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Watson Davis: That's one of the wonderful things about medical research is that one discovery rests upon another.
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Watson Davis: These things that happen are not isolated at all.
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Watson Davis: It isn't one man, one man's very important like Dr. Salk.
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Watson Davis: But after all, it's a long progression of research that really does the job and continued research.
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Watson Davis: Having research is over a long period.
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Thomas M. Rivers: That is very important and very true.
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Watson Davis: What are some of these other virus diseases that you foresee to may perhaps be conquered in the future, Dr. Rivers?
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Thomas M. Rivers: Well, of course, we have measles with us still.
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Watson Davis: That's a virus, is it?
Thomas M. Rivers: That's a virus disease.
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Thomas M. Rivers: They are working, the scientists are working on it and undoubtedly they will eventually come up with a vaccine.
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Watson Davis: You mentioned the common cold, you think we'll get something for that?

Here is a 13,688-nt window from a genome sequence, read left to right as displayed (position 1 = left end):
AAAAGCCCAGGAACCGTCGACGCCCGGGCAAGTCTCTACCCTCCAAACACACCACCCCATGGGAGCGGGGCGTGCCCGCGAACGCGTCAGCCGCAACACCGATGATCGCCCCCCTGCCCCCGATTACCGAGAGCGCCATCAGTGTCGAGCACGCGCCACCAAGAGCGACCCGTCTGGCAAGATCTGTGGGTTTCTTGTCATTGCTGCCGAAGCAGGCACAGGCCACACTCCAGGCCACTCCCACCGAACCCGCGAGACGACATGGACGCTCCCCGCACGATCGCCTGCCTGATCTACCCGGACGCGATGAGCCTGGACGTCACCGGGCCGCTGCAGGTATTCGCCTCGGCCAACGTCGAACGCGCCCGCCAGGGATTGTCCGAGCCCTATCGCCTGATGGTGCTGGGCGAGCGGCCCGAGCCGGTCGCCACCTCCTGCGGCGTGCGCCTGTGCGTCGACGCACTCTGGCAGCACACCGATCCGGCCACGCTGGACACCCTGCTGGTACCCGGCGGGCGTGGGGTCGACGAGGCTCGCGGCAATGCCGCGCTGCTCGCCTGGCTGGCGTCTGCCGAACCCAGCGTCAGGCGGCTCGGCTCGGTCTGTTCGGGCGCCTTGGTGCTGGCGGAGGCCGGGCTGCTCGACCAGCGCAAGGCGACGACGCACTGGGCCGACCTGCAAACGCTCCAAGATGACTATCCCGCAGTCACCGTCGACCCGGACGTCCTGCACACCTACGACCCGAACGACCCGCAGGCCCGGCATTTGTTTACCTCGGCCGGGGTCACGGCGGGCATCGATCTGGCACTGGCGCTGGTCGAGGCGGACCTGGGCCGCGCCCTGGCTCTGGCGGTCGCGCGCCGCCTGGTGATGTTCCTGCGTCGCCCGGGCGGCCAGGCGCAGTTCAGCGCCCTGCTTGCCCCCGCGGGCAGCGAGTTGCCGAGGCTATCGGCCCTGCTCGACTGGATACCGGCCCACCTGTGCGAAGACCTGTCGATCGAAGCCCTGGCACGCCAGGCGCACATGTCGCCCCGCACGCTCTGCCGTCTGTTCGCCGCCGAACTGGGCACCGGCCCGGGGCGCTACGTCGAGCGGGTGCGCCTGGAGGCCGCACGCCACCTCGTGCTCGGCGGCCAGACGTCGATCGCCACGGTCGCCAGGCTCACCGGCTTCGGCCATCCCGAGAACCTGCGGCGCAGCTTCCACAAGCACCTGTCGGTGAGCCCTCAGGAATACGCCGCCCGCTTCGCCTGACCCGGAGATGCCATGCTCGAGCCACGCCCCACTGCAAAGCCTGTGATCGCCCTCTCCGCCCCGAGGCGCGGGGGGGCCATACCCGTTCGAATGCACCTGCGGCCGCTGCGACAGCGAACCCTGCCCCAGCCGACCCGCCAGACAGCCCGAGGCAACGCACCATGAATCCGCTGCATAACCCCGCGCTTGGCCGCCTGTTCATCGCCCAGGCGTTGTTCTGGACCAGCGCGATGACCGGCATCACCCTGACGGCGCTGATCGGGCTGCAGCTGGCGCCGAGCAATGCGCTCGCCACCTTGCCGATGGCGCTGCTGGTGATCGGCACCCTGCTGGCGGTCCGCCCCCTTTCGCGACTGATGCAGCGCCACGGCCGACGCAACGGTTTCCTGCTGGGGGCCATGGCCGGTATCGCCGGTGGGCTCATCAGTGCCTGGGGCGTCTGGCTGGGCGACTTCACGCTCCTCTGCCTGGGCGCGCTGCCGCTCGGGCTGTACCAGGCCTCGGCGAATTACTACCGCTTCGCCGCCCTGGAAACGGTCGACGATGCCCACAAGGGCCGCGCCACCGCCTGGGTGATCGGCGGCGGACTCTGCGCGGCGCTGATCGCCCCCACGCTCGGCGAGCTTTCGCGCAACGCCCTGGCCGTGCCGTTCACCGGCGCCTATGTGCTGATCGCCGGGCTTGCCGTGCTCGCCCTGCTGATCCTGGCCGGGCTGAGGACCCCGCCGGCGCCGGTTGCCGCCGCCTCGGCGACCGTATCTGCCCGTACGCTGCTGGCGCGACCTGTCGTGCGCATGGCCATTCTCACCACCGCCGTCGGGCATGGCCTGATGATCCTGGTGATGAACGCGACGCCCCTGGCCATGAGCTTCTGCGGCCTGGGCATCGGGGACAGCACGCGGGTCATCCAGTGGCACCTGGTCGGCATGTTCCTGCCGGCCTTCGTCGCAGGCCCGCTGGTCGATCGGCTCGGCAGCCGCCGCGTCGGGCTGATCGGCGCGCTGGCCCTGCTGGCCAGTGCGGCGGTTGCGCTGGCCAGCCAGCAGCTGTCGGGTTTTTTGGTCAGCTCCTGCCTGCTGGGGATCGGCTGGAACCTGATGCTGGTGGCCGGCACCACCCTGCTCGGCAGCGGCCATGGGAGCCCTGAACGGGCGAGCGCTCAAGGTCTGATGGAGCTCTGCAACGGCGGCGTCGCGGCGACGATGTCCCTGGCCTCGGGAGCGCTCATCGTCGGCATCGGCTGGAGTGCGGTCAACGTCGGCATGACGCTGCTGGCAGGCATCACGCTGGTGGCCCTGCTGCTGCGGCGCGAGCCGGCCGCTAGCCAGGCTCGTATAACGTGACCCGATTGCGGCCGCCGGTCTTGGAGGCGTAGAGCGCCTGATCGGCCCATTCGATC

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Thomas M. Rivers: Eventually, we will. Whether it will be a vaccine, whether it will be a drug, I don't know.
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Thomas M. Rivers: Common colds are probably caused by more than one virus. That is a guess on my part.
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Thomas M. Rivers: It looks as though an attack of a common cold will not protect you for more than three or four months.
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Thomas M. Rivers: So a vaccine wouldn't be very good if the attack of the disease doesn't protect you.
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Thomas M. Rivers: My guess that common cold probably will be handled through drugs.
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Watson Davis: Something like the way we handled pneumonia and that sort of thing.
Thomas M. Rivers: Correct, correct.
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Watson Davis: Antibiotics or sulfur drug class of things.
Thomas M. Rivers: Correct.
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Watson Davis: Now what about, do you, what do you think is the next big disease field that we're likely to make an exciting conquest in?
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Thomas M. Rivers: Well, it's hard to give an answer to that because a breakthrough is likely to come anywhere at anytime unexpectedly.
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Thomas M. Rivers: But if one had to guess, allow me to guess, it may be in one of two fields.
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Thomas M. Rivers: First, I would like to say, that it would be an irrational, the field of rational pharmacology.
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Watson Davis: You better explain that Dr. Rivers.